JULY 16, 1958
HYDE PARK—Now that Alaska, our new 49th state is in the fold, it seems to me we should consider immediately the admission of Hawaii.
I should think it would be advantageous for us to act as quickly as possible and grant Hawaii statehood when that great area indicates its desire for citizenship for its people.
Hawaii demonstrated its loyalty and patriotism during World War II and in Korea despite the fact of the second-class citizenship imposed upon the Pacific island under territorial status. Approximately 1,120 young Americans from Hawaii lost their lives during World War II and in Korea, and more than 5,400 were wounded in the two wars. Today there are over 61,000 veterans in Hawaii.
You can be sure that the Asiatic countries are watching our attitude toward the admission of Hawaii as a state. And you may well think that one of the reasons that has kept us so long from granting full rights of statehood is because of the mixed racial ancestry of the population.
But it is in this area that we can show that we believe in democracy for all, regardless of racial background or religious belief. This would have great beneficial effect for us in the eyes of the peoples of Asia and Africa. Admission of Hawaii as a state would have greatly more far-reaching results for us than the mere feeling that justice was being done for some 575,000 residents of the islands.
I hope very much, therefore, that the present Congress will pass the Hawaiian statehood bill, and that our present flag will be changed not by adding one star, but by adding two at the same time.
I have received a rather extraordinary statement about the Brooklyn (N.Y.) Regular Democratic organization, which was sent me by a young lawyer, and I want to quote part of it because it may interest other parts of the country. I have no idea whether he is correct in what he says, but I think it would bear investigation by the Democrats of Brooklyn. Here are some quotations from the statement:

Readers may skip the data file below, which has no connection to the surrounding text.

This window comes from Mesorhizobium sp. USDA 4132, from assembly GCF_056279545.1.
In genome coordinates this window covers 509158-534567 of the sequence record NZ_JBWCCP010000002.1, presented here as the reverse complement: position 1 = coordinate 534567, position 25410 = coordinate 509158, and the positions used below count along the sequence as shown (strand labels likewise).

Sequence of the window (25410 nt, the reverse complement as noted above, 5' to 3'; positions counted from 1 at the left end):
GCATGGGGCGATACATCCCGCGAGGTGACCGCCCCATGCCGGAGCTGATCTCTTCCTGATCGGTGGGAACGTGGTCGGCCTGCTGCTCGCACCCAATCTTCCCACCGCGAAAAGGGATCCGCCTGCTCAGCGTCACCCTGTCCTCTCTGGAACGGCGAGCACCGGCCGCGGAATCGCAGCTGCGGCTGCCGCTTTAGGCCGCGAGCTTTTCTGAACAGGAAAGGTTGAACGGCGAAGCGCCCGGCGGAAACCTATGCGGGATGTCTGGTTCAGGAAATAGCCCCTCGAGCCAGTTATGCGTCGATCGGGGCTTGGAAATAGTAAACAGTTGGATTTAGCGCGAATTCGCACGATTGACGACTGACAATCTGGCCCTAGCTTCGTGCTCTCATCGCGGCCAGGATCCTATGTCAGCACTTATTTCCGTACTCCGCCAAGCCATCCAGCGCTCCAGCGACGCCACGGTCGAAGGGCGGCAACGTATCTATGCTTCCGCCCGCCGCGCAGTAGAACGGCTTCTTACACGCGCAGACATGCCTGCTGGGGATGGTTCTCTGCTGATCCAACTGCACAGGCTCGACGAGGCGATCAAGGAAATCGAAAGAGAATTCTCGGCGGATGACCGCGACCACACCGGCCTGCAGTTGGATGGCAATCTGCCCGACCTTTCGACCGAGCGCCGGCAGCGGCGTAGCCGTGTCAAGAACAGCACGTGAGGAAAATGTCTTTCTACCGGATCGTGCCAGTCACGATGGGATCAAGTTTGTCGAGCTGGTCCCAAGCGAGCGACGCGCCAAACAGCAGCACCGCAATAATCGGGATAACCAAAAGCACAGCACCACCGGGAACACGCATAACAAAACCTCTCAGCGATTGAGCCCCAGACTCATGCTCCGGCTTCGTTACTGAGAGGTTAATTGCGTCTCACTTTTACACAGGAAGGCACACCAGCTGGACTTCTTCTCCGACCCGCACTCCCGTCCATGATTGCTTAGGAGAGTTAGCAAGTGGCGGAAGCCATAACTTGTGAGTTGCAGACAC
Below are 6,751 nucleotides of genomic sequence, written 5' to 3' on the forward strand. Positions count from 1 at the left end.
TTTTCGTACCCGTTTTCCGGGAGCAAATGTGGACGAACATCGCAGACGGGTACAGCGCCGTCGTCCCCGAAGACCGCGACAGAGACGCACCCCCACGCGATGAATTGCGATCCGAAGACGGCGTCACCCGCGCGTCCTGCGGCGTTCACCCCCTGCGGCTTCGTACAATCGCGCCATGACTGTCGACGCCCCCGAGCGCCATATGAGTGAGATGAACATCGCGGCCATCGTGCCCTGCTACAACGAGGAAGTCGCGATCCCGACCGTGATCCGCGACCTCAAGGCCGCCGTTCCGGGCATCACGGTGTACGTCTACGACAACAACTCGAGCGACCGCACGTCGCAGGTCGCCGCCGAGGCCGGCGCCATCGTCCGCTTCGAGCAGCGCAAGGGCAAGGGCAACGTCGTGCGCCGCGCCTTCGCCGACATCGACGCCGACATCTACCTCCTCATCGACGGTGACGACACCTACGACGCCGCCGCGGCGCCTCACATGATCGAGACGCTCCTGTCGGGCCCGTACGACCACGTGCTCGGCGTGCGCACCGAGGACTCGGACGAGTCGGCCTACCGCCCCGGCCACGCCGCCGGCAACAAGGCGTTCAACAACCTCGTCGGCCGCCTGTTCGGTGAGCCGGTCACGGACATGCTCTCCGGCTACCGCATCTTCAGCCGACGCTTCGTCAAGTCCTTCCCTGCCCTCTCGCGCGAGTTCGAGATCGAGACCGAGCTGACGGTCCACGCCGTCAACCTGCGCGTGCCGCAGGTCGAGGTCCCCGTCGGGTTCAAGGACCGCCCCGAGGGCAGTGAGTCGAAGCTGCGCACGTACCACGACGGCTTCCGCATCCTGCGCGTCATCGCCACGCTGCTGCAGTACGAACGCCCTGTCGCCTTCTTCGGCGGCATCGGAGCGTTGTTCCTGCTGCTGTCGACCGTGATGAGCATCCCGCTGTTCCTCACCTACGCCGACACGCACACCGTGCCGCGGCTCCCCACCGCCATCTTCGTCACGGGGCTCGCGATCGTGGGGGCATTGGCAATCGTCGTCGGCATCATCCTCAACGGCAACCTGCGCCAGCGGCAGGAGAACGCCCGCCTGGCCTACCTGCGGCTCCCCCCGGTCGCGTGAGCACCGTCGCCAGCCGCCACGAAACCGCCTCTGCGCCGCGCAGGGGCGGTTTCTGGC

"They (the Regular Democratic organization) declare without even a tinge of conscience that they will attempt to have their law committee investigate the petitions of insurgents....."
The writer states that 75 percent of insurgent petitions are voided by this law committee, but never a "regular" petition..." Primary day is tantamount to election day, and as long as we have this wholesale suppression we are really virtually a monolithic state."
"What have we really over Communism if we have no free ballot?"
He then goes on to say that I once suggested that every young Democrat should join his local club and spend time learning about the machinery of politics. But he says this is not enough. All young voters, he maintains, have an obligation to fight wrongs when they are discovered and to let the people know what is wrong, since only the people can bring about reform.
Finally he asks: "How far is it a dictatorial community to a dictatorial state?"
I don't know much about Brooklyn party machinery or even New York City, but I do know that whenever I have really investigated a situation I have been better able to form an opinion and to act on it.
So I would beg citizens everywhere in this country to look into the conduct of their party machinery and learn how it is operating in their communities!
(Copyright, 1958, by United Feature Syndicate, Inc.)
Names Mentioned or Referenced
- [ index ] Hyde Park (Dutchess County, N.Y., United States)
About this document
My Day by Eleanor Roosevelt, July 16, 1958
Digital edition created by The Eleanor Roosevelt Papers Project The George Washington University Old Main Building, Suite 406 1951 F Street, NW Washington, DC 20052
- Brick, Christopher (Editor)
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MEP edition publlished on 2008-06-30
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